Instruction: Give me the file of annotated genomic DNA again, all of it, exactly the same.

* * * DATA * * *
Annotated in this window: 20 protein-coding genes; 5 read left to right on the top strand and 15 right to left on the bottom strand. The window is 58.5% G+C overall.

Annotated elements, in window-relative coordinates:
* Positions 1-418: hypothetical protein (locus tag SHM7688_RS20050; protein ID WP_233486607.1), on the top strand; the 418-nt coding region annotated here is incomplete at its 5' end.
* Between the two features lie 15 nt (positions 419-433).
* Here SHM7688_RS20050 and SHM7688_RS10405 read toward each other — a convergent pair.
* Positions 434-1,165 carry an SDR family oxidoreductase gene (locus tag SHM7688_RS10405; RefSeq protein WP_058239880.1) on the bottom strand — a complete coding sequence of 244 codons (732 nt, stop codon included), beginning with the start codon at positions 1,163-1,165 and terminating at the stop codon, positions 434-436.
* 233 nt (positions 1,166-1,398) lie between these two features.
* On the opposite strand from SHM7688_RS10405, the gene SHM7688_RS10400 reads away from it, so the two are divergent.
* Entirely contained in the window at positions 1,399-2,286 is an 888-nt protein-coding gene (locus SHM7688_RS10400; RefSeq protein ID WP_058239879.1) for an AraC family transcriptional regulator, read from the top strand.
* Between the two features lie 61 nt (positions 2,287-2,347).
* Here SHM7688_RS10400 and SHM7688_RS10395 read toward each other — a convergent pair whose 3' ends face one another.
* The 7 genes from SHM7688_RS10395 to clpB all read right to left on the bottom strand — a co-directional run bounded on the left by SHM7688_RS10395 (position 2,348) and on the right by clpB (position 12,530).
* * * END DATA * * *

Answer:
Annotated in this window: 20 protein-coding genes; 5 read left to right on the top strand and 15 right to left on the bottom strand. The window is 58.5% G+C overall.

Annotated elements, in window-relative coordinates:
* Positions 1-418: hypothetical protein (locus tag SHM7688_RS20050; protein ID WP_233486607.1), on the top strand; the 418-nt coding region annotated here is incomplete at its 5' end.
* Between the two features lie 15 nt (positions 419-433).
* Here SHM7688_RS20050 and SHM7688_RS10405 read toward each other — a convergent pair.
* Positions 434-1,165 carry an SDR family oxidoreductase gene (locus tag SHM7688_RS10405; RefSeq protein WP_058239880.1) on the bottom strand — a complete coding sequence of 244 codons (732 nt, stop codon included), beginning with the start codon at positions 1,163-1,165 and terminating at the stop codon, positions 434-436.
* 233 nt (positions 1,166-1,398) lie between these two features.
* On the opposite strand from SHM7688_RS10405, the gene SHM7688_RS10400 reads away from it, so the two are divergent.
* Entirely contained in the window at positions 1,399-2,286 is an 888-nt protein-coding gene (locus SHM7688_RS10400; RefSeq protein ID WP_058239879.1) for an AraC family transcriptional regulator, read from the top strand.
* Between the two features lie 61 nt (positions 2,287-2,347).
* Here SHM7688_RS10400 and SHM7688_RS10395 read toward each other — a convergent pair whose 3' ends face one another.
* The 7 genes from SHM7688_RS10395 to clpB all read right to left on the bottom strand — a co-directional run bounded on the left by SHM7688_RS10395 (position 2,348) and on the right by clpB (position 12,530).